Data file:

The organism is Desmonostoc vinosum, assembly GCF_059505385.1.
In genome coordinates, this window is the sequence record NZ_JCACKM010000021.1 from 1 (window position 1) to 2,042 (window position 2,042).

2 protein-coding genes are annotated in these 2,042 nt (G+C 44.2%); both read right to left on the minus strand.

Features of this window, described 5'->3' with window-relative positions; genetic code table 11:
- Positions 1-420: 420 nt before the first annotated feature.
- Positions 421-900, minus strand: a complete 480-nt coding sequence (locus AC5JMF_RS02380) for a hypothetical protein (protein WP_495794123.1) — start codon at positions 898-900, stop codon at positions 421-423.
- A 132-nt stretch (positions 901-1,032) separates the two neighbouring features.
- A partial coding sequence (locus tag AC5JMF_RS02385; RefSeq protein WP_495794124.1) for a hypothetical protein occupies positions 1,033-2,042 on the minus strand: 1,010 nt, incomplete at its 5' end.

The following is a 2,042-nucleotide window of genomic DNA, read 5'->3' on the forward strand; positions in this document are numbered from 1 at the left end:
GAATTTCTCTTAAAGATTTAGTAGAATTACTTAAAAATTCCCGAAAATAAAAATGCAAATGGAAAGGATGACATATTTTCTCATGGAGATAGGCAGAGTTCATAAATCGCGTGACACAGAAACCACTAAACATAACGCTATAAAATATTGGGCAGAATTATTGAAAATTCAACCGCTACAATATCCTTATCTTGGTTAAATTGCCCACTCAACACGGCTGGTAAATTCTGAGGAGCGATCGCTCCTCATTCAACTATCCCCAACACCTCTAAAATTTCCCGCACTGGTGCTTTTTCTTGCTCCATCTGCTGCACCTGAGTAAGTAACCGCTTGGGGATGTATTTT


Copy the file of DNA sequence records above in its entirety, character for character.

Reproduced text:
The organism is Desmonostoc vinosum, assembly GCF_059505385.1.
In genome coordinates, this window is the sequence record NZ_JCACKM010000021.1 from 1 (window position 1) to 2,042 (window position 2,042).

2 protein-coding genes are annotated in these 2,042 nt (G+C 44.2%); both read right to left on the minus strand.

Features of this window, described 5'->3' with window-relative positions; genetic code table 11:
- Positions 1-420: 420 nt before the first annotated feature.
- Positions 421-900, minus strand: a complete 480-nt coding sequence (locus AC5JMF_RS02380) for a hypothetical protein (protein WP_495794123.1) — start codon at positions 898-900, stop codon at positions 421-423.
- A 132-nt stretch (positions 901-1,032) separates the two neighbouring features.
- A partial coding sequence (locus tag AC5JMF_RS02385; RefSeq protein WP_495794124.1) for a hypothetical protein occupies positions 1,033-2,042 on the minus strand: 1,010 nt, incomplete at its 5' end.

The following is a 2,042-nucleotide window of genomic DNA, read 5'->3' on the forward strand; positions in this document are numbered from 1 at the left end:
GAATTTCTCTTAAAGATTTAGTAGAATTACTTAAAAATTCCCGAAAATAAAAATGCAAATGGAAAGGATGACATATTTTCTCATGGAGATAGGCAGAGTTCATAAATCGCGTGACACAGAAACCACTAAACATAACGCTATAAAATATTGGGCAGAATTATTGAAAATTCAACCGCTACAATATCCTTATCTTGGTTAAATTGCCCACTCAACACGGCTGGTAAATTCTGAGGAGCGATCGCTCCTCATTCAACTATCCCCAACACCTCTAAAATTTCCCGCACTGGTGCTTTTTCTTGCTCCATCTGCTGCACCTGAGTAAGTAACCGCTTGGGGATGTATTTT